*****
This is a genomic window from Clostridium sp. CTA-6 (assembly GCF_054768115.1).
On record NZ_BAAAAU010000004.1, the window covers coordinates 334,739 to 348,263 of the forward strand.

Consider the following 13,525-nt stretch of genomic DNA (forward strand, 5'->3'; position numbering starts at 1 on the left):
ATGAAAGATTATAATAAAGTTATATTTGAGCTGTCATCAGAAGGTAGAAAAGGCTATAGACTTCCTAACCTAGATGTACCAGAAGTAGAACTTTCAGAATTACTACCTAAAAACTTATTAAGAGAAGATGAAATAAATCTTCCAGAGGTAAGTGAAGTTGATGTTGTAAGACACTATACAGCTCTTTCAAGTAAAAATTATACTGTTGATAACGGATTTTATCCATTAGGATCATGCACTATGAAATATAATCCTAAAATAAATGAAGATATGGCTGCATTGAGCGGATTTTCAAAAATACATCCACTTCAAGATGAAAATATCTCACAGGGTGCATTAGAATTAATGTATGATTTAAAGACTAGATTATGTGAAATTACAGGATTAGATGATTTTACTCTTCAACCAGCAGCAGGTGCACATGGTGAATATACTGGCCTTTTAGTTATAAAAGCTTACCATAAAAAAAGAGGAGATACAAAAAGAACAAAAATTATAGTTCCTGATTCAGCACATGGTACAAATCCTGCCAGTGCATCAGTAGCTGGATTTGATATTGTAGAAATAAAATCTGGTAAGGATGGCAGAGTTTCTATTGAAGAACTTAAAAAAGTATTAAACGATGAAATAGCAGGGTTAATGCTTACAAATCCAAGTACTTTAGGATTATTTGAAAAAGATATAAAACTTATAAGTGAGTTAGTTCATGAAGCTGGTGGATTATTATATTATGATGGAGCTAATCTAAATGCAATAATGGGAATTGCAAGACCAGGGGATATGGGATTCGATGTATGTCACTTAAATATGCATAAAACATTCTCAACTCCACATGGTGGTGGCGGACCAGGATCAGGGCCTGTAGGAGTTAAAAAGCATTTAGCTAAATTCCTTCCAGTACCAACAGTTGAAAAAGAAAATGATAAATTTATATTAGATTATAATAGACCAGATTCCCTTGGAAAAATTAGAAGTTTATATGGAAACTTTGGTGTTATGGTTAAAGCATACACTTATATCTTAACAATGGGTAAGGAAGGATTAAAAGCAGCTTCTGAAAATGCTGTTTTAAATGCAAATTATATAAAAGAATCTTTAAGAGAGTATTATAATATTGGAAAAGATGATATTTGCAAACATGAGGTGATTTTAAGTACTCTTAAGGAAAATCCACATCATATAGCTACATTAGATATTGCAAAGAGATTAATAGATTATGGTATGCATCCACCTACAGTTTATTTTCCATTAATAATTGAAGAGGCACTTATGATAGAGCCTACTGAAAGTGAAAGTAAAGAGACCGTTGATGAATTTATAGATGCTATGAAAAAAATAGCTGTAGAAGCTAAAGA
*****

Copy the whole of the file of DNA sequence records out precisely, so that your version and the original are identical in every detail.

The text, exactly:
This is a genomic window from Clostridium sp. CTA-6 (assembly GCF_054768115.1).
On record NZ_BAAAAU010000004.1, the window covers coordinates 334,739 to 348,263 of the forward strand.

Consider the following 13,525-nt stretch of genomic DNA (forward strand, 5'->3'; position numbering starts at 1 on the left):
ATGAAAGATTATAATAAAGTTATATTTGAGCTGTCATCAGAAGGTAGAAAAGGCTATAGACTTCCTAACCTAGATGTACCAGAAGTAGAACTTTCAGAATTACTACCTAAAAACTTATTAAGAGAAGATGAAATAAATCTTCCAGAGGTAAGTGAAGTTGATGTTGTAAGACACTATACAGCTCTTTCAAGTAAAAATTATACTGTTGATAACGGATTTTATCCATTAGGATCATGCACTATGAAATATAATCCTAAAATAAATGAAGATATGGCTGCATTGAGCGGATTTTCAAAAATACATCCACTTCAAGATGAAAATATCTCACAGGGTGCATTAGAATTAATGTATGATTTAAAGACTAGATTATGTGAAATTACAGGATTAGATGATTTTACTCTTCAACCAGCAGCAGGTGCACATGGTGAATATACTGGCCTTTTAGTTATAAAAGCTTACCATAAAAAAAGAGGAGATACAAAAAGAACAAAAATTATAGTTCCTGATTCAGCACATGGTACAAATCCTGCCAGTGCATCAGTAGCTGGATTTGATATTGTAGAAATAAAATCTGGTAAGGATGGCAGAGTTTCTATTGAAGAACTTAAAAAAGTATTAAACGATGAAATAGCAGGGTTAATGCTTACAAATCCAAGTACTTTAGGATTATTTGAAAAAGATATAAAACTTATAAGTGAGTTAGTTCATGAAGCTGGTGGATTATTATATTATGATGGAGCTAATCTAAATGCAATAATGGGAATTGCAAGACCAGGGGATATGGGATTCGATGTATGTCACTTAAATATGCATAAAACATTCTCAACTCCACATGGTGGTGGCGGACCAGGATCAGGGCCTGTAGGAGTTAAAAAGCATTTAGCTAAATTCCTTCCAGTACCAACAGTTGAAAAAGAAAATGATAAATTTATATTAGATTATAATAGACCAGATTCCCTTGGAAAAATTAGAAGTTTATATGGAAACTTTGGTGTTATGGTTAAAGCATACACTTATATCTTAACAATGGGTAAGGAAGGATTAAAAGCAGCTTCTGAAAATGCTGTTTTAAATGCAAATTATATAAAAGAATCTTTAAGAGAGTATTATAATATTGGAAAAGATGATATTTGCAAACATGAGGTGATTTTAAGTACTCTTAAGGAAAATCCACATCATATAGCTACATTAGATATTGCAAAGAGATTAATAGATTATGGTATGCATCCACCTACAGTTTATTTTCCATTAATAATTGAAGAGGCACTTATGATAGAGCCTACTGAAAGTGAAAGTAAAGAGACCGTTGATGAATTTATAGATGCTATGAAAAAAATAGCTGTAGAAGCTAAAGA